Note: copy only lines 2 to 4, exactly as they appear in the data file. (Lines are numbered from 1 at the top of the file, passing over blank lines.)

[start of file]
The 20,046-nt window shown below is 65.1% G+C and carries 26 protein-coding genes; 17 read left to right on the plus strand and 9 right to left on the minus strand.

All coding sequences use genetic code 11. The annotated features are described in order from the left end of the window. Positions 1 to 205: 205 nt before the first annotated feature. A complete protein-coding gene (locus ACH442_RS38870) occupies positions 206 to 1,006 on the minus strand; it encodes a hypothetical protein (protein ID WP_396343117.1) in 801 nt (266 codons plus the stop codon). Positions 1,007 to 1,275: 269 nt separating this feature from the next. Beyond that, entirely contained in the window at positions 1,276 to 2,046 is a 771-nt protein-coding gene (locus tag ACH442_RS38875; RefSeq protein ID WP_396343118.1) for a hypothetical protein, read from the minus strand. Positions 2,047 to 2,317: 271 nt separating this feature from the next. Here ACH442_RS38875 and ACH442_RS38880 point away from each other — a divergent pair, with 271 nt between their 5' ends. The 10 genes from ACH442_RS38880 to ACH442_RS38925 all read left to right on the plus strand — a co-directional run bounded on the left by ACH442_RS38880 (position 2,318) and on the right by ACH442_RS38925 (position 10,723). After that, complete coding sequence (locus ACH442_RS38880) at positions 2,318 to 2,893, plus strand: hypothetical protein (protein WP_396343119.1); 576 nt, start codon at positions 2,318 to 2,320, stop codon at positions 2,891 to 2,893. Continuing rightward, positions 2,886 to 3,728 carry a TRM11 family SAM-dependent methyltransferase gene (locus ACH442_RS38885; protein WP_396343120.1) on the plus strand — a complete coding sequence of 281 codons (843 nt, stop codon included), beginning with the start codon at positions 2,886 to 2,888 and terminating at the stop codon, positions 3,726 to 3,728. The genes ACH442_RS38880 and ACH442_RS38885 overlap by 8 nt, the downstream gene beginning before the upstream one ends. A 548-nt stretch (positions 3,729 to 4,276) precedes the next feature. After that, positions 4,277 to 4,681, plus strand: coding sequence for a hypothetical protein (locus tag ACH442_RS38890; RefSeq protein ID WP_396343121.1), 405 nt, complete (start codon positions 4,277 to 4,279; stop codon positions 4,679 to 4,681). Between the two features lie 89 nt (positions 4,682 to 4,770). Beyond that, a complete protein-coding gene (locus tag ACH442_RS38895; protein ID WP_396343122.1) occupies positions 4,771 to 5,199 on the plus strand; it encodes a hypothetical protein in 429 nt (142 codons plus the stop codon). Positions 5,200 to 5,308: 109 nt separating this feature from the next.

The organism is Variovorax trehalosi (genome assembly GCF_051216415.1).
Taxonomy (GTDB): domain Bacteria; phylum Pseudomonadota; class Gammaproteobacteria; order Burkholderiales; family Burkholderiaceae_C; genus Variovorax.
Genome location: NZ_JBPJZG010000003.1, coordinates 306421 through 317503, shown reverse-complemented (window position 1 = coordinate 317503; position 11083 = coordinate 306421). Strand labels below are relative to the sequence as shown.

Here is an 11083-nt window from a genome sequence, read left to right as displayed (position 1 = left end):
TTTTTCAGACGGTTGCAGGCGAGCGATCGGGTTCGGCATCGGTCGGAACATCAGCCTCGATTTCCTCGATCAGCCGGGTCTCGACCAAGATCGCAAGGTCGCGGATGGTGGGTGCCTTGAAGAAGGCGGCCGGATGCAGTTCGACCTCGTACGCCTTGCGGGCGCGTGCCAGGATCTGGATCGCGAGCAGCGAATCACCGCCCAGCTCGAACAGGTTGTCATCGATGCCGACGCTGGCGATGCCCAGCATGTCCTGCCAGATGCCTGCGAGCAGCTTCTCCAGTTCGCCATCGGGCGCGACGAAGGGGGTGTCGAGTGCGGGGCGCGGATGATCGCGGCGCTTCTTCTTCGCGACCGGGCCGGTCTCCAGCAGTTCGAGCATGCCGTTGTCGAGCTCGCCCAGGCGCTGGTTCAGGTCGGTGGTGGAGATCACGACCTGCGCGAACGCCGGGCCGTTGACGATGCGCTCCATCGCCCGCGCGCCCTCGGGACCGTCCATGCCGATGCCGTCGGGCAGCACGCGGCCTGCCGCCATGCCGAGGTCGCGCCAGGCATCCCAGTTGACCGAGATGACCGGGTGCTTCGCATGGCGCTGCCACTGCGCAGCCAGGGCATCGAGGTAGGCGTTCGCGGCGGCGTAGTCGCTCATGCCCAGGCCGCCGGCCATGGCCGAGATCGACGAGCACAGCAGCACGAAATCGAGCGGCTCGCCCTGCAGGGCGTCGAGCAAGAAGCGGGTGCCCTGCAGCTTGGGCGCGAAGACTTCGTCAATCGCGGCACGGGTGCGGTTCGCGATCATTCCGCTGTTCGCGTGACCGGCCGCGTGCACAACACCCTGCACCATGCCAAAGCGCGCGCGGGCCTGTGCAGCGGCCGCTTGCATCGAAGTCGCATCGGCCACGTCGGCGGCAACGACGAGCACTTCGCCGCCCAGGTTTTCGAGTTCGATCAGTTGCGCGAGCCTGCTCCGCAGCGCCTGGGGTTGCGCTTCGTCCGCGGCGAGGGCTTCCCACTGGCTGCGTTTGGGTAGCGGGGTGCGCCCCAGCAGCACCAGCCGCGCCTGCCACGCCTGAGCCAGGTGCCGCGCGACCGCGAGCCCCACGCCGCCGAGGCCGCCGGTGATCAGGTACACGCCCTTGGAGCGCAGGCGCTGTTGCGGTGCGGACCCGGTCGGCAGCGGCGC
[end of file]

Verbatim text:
All coding sequences use genetic code 11. The annotated features are described in order from the left end of the window. Positions 1 to 205: 205 nt before the first annotated feature. A complete protein-coding gene (locus ACH442_RS38870) occupies positions 206 to 1,006 on the minus strand; it encodes a hypothetical protein (protein ID WP_396343117.1) in 801 nt (266 codons plus the stop codon). Positions 1,007 to 1,275: 269 nt separating this feature from the next. Beyond that, entirely contained in the window at positions 1,276 to 2,046 is a 771-nt protein-coding gene (locus tag ACH442_RS38875; RefSeq protein ID WP_396343118.1) for a hypothetical protein, read from the minus strand. Positions 2,047 to 2,317: 271 nt separating this feature from the next. Here ACH442_RS38875 and ACH442_RS38880 point away from each other — a divergent pair, with 271 nt between their 5' ends. The 10 genes from ACH442_RS38880 to ACH442_RS38925 all read left to right on the plus strand — a co-directional run bounded on the left by ACH442_RS38880 (position 2,318) and on the right by ACH442_RS38925 (position 10,723). After that, complete coding sequence (locus ACH442_RS38880) at positions 2,318 to 2,893, plus strand: hypothetical protein (protein WP_396343119.1); 576 nt, start codon at positions 2,318 to 2,320, stop codon at positions 2,891 to 2,893. Continuing rightward, positions 2,886 to 3,728 carry a TRM11 family SAM-dependent methyltransferase gene (locus ACH442_RS38885; protein WP_396343120.1) on the plus strand — a complete coding sequence of 281 codons (843 nt, stop codon included), beginning with the start codon at positions 2,886 to 2,888 and terminating at the stop codon, positions 3,726 to 3,728. The genes ACH442_RS38880 and ACH442_RS38885 overlap by 8 nt, the downstream gene beginning before the upstream one ends. A 548-nt stretch (positions 3,729 to 4,276) precedes the next feature. After that, positions 4,277 to 4,681, plus strand: coding sequence for a hypothetical protein (locus tag ACH442_RS38890; RefSeq protein ID WP_396343121.1), 405 nt, complete (start codon positions 4,277 to 4,279; stop codon positions 4,679 to 4,681). Between the two features lie 89 nt (positions 4,682 to 4,770). Beyond that, a complete protein-coding gene (locus tag ACH442_RS38895; protein ID WP_396343122.1) occupies positions 4,771 to 5,199 on the plus strand; it encodes a hypothetical protein in 429 nt (142 codons plus the stop codon). Positions 5,200 to 5,308: 109 nt separating this feature from the next.

The organism is Variovorax trehalosi (genome assembly GCF_051216415.1).
Taxonomy (GTDB): domain Bacteria; phylum Pseudomonadota; class Gammaproteobacteria; order Burkholderiales; family Burkholderiaceae_C; genus Variovorax.